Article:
"We just kicked off our campaign to take the seat back from John Barrow ...," he said. "We are fired up."
With 95 percent of the precincts counted, Mr. Barrow, now a Savannah Democrat, had 161,374 votes compared to 80,784 for his Republican challenger.
"I would attribute it to my efforts to stem the partisan bickering that's going on in Washington," Mr. Barrow told The Savannah Morning News. "I've tried to make it my policy to work on both sides of the aisle ... to find solutions to problems that are plaguing people back home.
"I know that's what people tell me they want. And I genuinely believe that's what we need in Washington. ... I'm very optimistic that we'll see more of that."
Tuesday night's outcome was a huge contrast with the 2006 election, when Mr. Barrow beat former Republican congressman Max Burns by only 864 votes.
But Mr. Stone was unbowed, vowing to return.
A boundary shift had removed Mr. Barrow's hometown of Athens from the 12th. But, settled in Savannah since 2006, Mr. Barrow seemed more comfortable with the district.
Mr. Barrow touted his independence - he bucked his party more often than any House member last year - and the federal money he has won for the district.
Mr. Stone, a former aide to Mr. Burns, as well as the late U.S. Rep. Charlie Norwood, tried to convince voters that Mr. Barrow had done too little about illegal immigration, dependence on foreign oil and unfair taxes.
He also chided the incumbent for voting against the U.S. troop surge in Iraq as a vote against the troops.
But Mr. Barrow outflanked Mr. Stone by winning the support of conservative-leaning groups such as the Veterans of the Foreign Wars and the National Rifle Association.
He also was endorsed by groups representing big and small businesses, as well as by supporters of immigration restrictions.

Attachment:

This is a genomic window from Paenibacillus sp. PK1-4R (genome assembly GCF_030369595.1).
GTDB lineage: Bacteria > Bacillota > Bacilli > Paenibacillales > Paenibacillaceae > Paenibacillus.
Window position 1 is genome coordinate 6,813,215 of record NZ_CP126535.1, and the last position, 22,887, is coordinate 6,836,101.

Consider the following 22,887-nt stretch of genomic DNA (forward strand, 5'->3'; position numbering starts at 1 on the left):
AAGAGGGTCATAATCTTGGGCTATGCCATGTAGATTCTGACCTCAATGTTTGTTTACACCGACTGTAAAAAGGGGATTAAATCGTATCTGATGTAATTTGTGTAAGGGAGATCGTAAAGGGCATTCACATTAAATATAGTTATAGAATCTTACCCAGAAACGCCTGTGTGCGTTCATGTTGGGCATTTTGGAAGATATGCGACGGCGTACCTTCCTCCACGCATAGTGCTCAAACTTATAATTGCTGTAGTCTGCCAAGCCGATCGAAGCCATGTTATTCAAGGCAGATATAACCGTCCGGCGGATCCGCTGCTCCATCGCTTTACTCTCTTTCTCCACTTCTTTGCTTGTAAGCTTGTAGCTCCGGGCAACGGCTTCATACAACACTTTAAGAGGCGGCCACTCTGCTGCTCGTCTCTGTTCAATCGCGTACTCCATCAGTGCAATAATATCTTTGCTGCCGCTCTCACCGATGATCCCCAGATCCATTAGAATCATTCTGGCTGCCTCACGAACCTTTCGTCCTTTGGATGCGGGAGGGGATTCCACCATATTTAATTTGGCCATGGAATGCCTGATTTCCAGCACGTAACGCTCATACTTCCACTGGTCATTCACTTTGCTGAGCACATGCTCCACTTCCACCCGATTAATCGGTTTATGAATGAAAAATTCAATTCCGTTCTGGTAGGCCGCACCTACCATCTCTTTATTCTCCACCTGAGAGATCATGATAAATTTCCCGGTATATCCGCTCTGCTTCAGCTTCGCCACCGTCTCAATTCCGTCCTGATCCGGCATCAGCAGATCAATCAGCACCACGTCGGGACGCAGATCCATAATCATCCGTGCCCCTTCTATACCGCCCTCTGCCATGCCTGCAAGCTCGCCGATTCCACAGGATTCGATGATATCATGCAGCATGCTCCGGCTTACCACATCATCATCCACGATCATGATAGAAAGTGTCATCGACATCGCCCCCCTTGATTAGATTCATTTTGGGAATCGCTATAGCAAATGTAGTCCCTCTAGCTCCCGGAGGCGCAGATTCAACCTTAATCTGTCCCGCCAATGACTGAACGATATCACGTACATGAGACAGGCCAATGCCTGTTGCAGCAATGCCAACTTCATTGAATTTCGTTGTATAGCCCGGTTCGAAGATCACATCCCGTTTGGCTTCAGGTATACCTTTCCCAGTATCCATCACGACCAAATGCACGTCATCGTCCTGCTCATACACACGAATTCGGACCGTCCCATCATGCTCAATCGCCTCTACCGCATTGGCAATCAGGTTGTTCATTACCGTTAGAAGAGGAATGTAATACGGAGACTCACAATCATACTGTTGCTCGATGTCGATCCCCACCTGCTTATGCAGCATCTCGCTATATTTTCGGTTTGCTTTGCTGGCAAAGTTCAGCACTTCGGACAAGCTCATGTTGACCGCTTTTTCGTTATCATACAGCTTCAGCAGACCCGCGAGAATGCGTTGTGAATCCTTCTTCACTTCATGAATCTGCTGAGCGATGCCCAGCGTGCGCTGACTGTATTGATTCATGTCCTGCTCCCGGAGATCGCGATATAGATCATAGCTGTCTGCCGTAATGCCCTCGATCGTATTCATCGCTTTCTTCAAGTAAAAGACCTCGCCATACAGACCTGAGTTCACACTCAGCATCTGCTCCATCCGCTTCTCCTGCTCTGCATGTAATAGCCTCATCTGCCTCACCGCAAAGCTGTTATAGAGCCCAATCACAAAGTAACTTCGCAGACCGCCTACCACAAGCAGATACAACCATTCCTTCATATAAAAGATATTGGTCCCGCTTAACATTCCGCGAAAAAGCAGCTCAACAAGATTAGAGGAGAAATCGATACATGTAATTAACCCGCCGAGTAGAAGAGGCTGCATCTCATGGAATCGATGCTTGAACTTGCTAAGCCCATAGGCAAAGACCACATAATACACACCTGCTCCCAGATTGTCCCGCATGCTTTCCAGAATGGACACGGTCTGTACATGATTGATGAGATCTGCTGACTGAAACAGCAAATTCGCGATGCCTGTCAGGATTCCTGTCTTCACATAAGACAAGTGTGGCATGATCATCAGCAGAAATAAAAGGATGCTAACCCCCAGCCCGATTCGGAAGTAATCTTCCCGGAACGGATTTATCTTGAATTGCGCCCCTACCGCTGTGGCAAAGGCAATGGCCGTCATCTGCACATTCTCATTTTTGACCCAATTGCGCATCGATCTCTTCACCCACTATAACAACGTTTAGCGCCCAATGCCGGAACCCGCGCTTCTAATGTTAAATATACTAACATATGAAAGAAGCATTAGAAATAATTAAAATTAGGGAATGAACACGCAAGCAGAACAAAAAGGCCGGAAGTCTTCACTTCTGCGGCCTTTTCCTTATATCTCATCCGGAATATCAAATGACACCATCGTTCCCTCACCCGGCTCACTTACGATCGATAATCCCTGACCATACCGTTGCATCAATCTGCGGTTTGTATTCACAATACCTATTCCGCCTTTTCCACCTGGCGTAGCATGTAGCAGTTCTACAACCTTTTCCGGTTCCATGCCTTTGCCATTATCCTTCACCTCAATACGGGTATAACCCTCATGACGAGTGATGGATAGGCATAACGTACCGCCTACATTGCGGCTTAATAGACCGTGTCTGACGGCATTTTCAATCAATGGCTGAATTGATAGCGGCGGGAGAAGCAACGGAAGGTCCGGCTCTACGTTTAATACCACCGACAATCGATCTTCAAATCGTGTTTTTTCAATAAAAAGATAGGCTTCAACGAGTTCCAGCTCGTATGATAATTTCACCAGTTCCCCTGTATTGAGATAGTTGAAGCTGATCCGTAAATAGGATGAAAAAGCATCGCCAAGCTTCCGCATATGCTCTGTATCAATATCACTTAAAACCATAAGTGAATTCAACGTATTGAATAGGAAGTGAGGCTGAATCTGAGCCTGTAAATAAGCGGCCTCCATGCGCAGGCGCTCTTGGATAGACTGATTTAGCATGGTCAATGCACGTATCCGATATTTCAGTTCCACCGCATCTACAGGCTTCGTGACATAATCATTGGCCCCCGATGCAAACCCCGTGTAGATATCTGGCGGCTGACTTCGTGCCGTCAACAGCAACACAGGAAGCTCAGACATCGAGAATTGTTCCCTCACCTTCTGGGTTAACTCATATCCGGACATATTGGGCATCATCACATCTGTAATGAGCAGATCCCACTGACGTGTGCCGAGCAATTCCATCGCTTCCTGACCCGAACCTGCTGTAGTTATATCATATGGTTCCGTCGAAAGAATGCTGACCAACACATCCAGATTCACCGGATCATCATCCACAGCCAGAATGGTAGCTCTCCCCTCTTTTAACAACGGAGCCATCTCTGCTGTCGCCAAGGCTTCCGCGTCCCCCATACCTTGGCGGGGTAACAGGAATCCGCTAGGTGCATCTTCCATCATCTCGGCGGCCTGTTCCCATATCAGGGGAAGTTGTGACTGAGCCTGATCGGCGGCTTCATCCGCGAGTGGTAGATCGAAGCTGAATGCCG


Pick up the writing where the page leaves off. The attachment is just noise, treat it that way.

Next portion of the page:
Enthusiasm for Democratic presidential candidate Barack Obama also likely boosted turnout among blacks. They reliably support Democrats and represent about 40 percent of the district's voters.
Unlike 2004 and 2006, when Mr. Barrow ran against a well-funded foe - Mr. Burns - Mr. Barrow had a big financial advantage this year. As of Sept. 30, he still had $546,000 stashed away, even after having spent $918,000 during the previous three months.
In contrast, Mr. Stone had less than $33,000 left after spending about $108,000 in the quarter.
Unlike 2002, 2004 and 2006, the national GOP did not make the 12th District a high priority and provided Stone almost no help.
"We feel like we beat John Barrow, but we got beat by the Democratic Congressional Campaign Committee and the National Republican Congressional Committee," Mr. Stone said.
He said the latter actively steered conservative campaign contributors away from the 12th District so their money could be used in other contests.
"We have to clean house there and get new leadership at the NRCC," Mr. Stone said.